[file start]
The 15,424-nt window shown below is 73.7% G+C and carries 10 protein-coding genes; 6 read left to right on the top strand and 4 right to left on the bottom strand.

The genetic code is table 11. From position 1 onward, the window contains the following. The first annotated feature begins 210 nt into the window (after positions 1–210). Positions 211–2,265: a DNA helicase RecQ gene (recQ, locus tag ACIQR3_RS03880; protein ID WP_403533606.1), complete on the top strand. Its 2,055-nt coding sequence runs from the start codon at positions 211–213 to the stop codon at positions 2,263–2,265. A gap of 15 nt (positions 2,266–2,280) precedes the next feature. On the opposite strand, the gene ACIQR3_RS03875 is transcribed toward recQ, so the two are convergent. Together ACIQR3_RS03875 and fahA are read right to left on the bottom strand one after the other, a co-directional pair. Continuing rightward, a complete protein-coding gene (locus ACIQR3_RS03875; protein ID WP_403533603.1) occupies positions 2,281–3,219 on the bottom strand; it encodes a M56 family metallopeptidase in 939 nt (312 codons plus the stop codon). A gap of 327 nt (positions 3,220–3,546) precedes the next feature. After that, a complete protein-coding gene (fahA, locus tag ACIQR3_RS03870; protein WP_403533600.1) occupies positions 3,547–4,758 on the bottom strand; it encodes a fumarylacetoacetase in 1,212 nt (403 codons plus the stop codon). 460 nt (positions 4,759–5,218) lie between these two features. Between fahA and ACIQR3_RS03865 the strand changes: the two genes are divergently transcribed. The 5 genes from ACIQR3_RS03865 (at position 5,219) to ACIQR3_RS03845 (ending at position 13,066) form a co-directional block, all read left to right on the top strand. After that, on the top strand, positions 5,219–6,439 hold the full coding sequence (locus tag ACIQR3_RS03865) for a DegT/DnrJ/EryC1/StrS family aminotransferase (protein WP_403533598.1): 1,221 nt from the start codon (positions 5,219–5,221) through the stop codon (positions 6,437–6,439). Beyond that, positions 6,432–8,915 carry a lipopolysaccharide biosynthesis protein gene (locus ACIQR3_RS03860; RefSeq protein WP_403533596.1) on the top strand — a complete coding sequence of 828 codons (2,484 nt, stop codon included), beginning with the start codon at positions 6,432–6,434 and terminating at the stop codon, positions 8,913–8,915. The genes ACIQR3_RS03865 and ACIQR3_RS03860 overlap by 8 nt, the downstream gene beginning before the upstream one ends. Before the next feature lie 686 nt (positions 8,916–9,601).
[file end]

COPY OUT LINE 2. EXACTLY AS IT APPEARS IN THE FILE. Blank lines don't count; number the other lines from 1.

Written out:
The genetic code is table 11. From position 1 onward, the window contains the following. The first annotated feature begins 210 nt into the window (after positions 1–210). Positions 211–2,265: a DNA helicase RecQ gene (recQ, locus tag ACIQR3_RS03880; protein ID WP_403533606.1), complete on the top strand. Its 2,055-nt coding sequence runs from the start codon at positions 211–213 to the stop codon at positions 2,263–2,265. A gap of 15 nt (positions 2,266–2,280) precedes the next feature. On the opposite strand, the gene ACIQR3_RS03875 is transcribed toward recQ, so the two are convergent. Together ACIQR3_RS03875 and fahA are read right to left on the bottom strand one after the other, a co-directional pair. Continuing rightward, a complete protein-coding gene (locus ACIQR3_RS03875; protein ID WP_403533603.1) occupies positions 2,281–3,219 on the bottom strand; it encodes a M56 family metallopeptidase in 939 nt (312 codons plus the stop codon). A gap of 327 nt (positions 3,220–3,546) precedes the next feature. After that, a complete protein-coding gene (fahA, locus tag ACIQR3_RS03870; protein WP_403533600.1) occupies positions 3,547–4,758 on the bottom strand; it encodes a fumarylacetoacetase in 1,212 nt (403 codons plus the stop codon). 460 nt (positions 4,759–5,218) lie between these two features. Between fahA and ACIQR3_RS03865 the strand changes: the two genes are divergently transcribed. The 5 genes from ACIQR3_RS03865 (at position 5,219) to ACIQR3_RS03845 (ending at position 13,066) form a co-directional block, all read left to right on the top strand. After that, on the top strand, positions 5,219–6,439 hold the full coding sequence (locus tag ACIQR3_RS03865) for a DegT/DnrJ/EryC1/StrS family aminotransferase (protein WP_403533598.1): 1,221 nt from the start codon (positions 5,219–5,221) through the stop codon (positions 6,437–6,439). Beyond that, positions 6,432–8,915 carry a lipopolysaccharide biosynthesis protein gene (locus ACIQR3_RS03860; RefSeq protein WP_403533596.1) on the top strand — a complete coding sequence of 828 codons (2,484 nt, stop codon included), beginning with the start codon at positions 6,432–6,434 and terminating at the stop codon, positions 8,913–8,915. The genes ACIQR3_RS03865 and ACIQR3_RS03860 overlap by 8 nt, the downstream gene beginning before the upstream one ends. Before the next feature lie 686 nt (positions 8,916–9,601).